ICE abhors a vacuum


Do you have an empty prison in your neighborhood? ICE will fill it up for you, no matter how dilapidated and horrid it might be.

When members of Congress reached a bipartisan deal to end the government shutdown in February, they gave Immigration and Customs Enforcement a simple instruction: Stop detaining so many people. Instead, ICE pushed its detention population to an all-time high of 54,000 people, up from about 34,000 on an average day in 2016 and well above the 40,520 target Congress set for ICE.

Now, just after Congress rejected another request for more detention money, ICE is continuing to spend money it hasn’t been given. Mother Jones has learned that ICE has started using three new for-profit immigration detention centers in the Deep South in recent weeks. One of them has seen the death of three inmates following poor medical treatment and a violent riot in 2012 that left a guard dead.

That one is the Adams County correctional facility in Mississippi, which was so awful and poorly run that the Justice Department shut it down…but nothing can be too bad for housing immigrants and immigrant children.

Don’t overlook the key phrase there: for-profit detention centers. The Adams County facility is run by CoreCivic, the largest such organization in the country, and which was founded by — hold on to your hats — a group of Republican politicians and lobbyists. These vermin need to make money somehow, so they’re happy to get government contracts to abuse people.

CoreCivic also owns the Prairie Correctional Center, a currently empty 1600 bed facility just down the road from me, in Appleton, MN. You can bet they’re drooling at the thought of turning it into a money mill once again for ICE.

You know, for-profit prisons of any kind are an abomination. They all ought to be closed. And the laws ought to change so they stop throwing hordes of people into any prison at all — one sign that we might be a nascent fascist nation is that we’ve got the highest incarceration rate of any country in the world.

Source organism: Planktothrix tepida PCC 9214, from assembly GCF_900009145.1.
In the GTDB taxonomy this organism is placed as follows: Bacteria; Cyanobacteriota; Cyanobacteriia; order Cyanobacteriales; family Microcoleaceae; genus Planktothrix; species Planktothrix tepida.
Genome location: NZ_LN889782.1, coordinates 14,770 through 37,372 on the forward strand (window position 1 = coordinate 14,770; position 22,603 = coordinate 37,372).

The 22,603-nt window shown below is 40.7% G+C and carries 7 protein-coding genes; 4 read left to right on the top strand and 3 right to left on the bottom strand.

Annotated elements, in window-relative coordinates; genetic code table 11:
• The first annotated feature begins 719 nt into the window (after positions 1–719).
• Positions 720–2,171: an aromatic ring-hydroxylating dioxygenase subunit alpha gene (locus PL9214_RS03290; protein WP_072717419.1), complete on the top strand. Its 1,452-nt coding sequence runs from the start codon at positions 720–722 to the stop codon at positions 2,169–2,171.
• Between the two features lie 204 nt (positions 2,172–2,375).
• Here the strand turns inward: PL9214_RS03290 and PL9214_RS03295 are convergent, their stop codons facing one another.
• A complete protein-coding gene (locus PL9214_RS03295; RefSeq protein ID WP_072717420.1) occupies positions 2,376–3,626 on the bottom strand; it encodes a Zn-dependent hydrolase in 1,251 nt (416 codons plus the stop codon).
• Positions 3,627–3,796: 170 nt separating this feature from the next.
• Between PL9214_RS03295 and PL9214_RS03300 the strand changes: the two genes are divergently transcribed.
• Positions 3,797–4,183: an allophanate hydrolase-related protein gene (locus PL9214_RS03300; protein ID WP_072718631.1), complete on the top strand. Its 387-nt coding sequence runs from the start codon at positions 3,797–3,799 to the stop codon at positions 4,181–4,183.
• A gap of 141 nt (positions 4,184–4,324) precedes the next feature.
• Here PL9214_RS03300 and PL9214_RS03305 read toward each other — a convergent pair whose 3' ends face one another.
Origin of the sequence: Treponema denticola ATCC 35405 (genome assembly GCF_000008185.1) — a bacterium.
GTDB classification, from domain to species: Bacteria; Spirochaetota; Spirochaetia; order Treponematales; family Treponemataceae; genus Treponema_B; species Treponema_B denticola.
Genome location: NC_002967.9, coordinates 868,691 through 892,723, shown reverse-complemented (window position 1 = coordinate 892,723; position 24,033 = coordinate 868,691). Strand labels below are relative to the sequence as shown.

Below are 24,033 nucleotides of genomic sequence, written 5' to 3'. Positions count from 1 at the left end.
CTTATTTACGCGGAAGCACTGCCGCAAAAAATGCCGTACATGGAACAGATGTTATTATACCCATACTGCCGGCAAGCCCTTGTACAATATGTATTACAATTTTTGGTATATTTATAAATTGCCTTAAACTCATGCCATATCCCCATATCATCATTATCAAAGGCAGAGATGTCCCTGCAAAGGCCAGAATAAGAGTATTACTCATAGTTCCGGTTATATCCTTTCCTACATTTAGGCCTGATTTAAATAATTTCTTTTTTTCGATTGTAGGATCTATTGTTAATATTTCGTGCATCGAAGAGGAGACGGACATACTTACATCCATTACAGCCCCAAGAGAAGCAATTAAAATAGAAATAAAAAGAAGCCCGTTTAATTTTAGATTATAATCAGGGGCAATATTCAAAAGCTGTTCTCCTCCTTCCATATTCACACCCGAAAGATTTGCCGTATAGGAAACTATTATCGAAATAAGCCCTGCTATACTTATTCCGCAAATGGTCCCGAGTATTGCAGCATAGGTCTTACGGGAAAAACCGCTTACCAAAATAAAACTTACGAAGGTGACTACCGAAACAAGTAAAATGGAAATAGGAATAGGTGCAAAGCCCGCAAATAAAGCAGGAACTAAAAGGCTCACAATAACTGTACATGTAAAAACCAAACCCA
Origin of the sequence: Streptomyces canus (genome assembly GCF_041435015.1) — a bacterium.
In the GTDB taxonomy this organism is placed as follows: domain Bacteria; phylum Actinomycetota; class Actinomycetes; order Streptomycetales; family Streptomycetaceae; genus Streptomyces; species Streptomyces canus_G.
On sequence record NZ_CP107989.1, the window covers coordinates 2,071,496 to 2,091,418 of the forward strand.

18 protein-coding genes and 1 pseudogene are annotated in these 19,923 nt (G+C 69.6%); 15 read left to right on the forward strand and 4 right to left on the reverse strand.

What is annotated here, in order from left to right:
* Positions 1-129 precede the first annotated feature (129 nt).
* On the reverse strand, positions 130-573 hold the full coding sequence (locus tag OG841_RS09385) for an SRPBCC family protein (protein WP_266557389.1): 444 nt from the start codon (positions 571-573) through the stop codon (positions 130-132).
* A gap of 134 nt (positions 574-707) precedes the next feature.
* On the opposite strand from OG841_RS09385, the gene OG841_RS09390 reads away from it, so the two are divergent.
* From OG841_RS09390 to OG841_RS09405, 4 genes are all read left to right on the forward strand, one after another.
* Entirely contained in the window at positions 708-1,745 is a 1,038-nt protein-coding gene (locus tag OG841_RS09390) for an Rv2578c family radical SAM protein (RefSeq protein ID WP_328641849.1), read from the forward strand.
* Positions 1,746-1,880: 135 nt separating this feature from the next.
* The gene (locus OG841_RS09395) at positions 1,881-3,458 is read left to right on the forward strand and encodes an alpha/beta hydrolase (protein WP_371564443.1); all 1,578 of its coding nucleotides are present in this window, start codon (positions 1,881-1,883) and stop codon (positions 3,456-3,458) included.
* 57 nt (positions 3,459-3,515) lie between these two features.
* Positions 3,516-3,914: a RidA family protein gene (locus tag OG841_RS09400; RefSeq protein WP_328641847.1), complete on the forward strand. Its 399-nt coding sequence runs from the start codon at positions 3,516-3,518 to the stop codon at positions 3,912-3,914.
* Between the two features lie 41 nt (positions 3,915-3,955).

Comments

  1. voidhawk says

    Is it a surprise that they’re For-Profit? The Nazi camps also used slaves to work factories to sell products.

  2. whywhywhy says

    Can anyone explain to me why the area where ICE can actively abuse folks includes Chicago? ICE gets to operate anywhere within 100 miles of the border. How is Lake Michigan shore an international border? The other side of the lake is the US. Seems like if they can claim the entire shore of Lake Michigan as a border than they can also claim the entire length of the Mississippi river.

  3. Dunc says

    How is Lake Michigan shore an international border?

    (a) Because it’s conjoined with Lake Huron.
    (b) Because “fuck you, we can do what we like”.

    Take your pick.

  4. chigau (違う) says

    The population of the Omelas dungeon is much larger than previously thought.

  5. =8)-DX says

    one sign that we might be a nascent fascist nation is that we’ve got the highest incarceration rate of any country in the world.
    Heh, the word “nascent” is doing a lot of heavy lifting there. The entire US “drug war”, “hard on crime” policies including extremely long minimum sentences and the treatment of minorities by the legal system in general is already fascist in its effects.

  6. Pierce R. Butler says

    That Adams County, Mississippi, prison is an unconcealed scary eyesore along the highway leading eastward out of Natchez.

    I know someone who worked there when it first opened. The money was pretty good, by local standards, but she left soon (even during the Bush Recession), expecting that the abusive conditions even at the start would lead to inmate riots and unending individual violence between prisoners and staff.

  7. unclefrogy says

    You know, for-profit prisons of any kind are an abomination.

    when your values are “the market” and “making money” capitalism and competition above all it is not really so unexpected that it would tend to reduce people to things that can be used to make money and anything that gets in the way of making money is bad regardless of what it is.
    uncle frogy

  8. christoph says